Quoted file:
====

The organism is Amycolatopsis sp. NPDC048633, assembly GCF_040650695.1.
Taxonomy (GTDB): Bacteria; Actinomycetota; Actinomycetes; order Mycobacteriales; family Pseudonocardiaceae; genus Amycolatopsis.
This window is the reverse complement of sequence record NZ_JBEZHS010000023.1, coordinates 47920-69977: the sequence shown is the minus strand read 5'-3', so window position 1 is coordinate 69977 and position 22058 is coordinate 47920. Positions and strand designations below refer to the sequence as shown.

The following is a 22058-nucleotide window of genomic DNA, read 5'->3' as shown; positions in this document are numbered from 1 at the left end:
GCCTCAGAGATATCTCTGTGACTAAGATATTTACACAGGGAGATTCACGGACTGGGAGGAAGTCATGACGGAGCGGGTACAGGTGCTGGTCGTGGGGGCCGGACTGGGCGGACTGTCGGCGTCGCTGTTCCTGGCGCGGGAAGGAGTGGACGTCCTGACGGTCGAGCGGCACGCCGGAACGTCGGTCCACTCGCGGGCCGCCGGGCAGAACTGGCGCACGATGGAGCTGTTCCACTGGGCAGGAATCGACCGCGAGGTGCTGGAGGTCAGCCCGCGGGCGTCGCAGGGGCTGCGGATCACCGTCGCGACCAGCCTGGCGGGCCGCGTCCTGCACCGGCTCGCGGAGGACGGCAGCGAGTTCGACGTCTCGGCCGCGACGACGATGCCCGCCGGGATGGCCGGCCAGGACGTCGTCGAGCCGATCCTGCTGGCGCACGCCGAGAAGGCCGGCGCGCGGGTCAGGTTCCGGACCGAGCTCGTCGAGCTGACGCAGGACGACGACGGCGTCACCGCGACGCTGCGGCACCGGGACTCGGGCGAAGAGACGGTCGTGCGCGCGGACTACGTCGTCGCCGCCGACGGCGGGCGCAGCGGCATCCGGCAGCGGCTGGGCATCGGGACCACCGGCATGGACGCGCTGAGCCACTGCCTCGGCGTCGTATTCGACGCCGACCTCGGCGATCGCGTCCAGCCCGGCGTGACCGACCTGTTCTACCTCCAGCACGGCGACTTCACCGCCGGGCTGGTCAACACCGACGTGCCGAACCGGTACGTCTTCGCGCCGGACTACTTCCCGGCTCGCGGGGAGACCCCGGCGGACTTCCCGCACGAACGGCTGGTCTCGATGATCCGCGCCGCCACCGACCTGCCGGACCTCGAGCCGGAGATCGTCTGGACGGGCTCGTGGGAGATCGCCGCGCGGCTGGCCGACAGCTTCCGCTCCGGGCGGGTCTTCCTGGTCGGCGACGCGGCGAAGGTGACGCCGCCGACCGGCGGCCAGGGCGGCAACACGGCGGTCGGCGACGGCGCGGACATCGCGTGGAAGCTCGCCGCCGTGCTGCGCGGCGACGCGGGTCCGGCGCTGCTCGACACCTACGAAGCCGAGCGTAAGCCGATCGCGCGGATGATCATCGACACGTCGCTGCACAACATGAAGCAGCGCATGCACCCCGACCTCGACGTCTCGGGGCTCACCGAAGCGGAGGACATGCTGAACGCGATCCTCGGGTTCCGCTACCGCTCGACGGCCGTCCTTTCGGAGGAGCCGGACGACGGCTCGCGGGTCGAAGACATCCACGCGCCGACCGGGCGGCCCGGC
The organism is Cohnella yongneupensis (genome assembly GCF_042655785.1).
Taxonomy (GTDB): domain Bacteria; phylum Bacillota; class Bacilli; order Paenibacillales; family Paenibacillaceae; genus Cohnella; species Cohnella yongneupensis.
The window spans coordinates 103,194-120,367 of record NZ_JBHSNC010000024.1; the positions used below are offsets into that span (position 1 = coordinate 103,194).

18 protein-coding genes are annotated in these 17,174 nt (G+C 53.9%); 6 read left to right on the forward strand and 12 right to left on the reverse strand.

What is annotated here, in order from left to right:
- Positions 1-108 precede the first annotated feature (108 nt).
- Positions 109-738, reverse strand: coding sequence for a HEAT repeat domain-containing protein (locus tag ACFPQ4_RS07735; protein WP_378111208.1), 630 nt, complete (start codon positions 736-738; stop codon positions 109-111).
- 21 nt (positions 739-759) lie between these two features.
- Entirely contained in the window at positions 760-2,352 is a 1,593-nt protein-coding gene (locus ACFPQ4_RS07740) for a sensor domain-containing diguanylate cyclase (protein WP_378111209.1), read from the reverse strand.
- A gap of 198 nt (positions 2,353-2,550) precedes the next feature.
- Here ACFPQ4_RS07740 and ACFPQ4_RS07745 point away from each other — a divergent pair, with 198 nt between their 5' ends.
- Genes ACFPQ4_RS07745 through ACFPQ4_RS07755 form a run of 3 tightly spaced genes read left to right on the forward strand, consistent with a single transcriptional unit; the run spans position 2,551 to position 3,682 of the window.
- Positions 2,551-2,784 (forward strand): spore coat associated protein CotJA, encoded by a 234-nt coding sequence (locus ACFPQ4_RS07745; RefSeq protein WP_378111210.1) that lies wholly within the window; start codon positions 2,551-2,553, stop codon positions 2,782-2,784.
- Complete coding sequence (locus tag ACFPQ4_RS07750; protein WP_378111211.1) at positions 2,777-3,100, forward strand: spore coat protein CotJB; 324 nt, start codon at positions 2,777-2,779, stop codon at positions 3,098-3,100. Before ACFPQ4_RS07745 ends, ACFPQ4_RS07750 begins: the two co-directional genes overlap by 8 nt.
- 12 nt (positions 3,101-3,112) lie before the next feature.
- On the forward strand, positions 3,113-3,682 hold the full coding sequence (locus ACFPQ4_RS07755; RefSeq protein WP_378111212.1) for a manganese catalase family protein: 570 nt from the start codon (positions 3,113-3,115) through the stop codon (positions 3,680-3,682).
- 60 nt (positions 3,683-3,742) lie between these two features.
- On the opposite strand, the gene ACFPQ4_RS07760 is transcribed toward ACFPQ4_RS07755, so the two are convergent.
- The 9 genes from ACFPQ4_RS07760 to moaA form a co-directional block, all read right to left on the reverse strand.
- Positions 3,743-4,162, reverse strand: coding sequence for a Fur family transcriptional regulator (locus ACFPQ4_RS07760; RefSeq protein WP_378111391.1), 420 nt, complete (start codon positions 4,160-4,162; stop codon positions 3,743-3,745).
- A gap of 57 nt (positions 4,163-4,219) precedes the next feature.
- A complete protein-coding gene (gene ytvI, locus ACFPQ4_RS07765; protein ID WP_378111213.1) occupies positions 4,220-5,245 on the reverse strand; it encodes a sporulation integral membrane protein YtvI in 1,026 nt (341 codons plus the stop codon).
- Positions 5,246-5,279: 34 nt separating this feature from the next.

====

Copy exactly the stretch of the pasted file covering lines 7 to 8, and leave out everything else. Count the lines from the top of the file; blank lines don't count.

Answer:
Taxonomy (GTDB): domain Bacteria; phylum Bacillota; class Bacilli; order Paenibacillales; family Paenibacillaceae; genus Cohnella; species Cohnella yongneupensis.
The window spans coordinates 103,194-120,367 of record NZ_JBHSNC010000024.1; the positions used below are offsets into that span (position 1 = coordinate 103,194).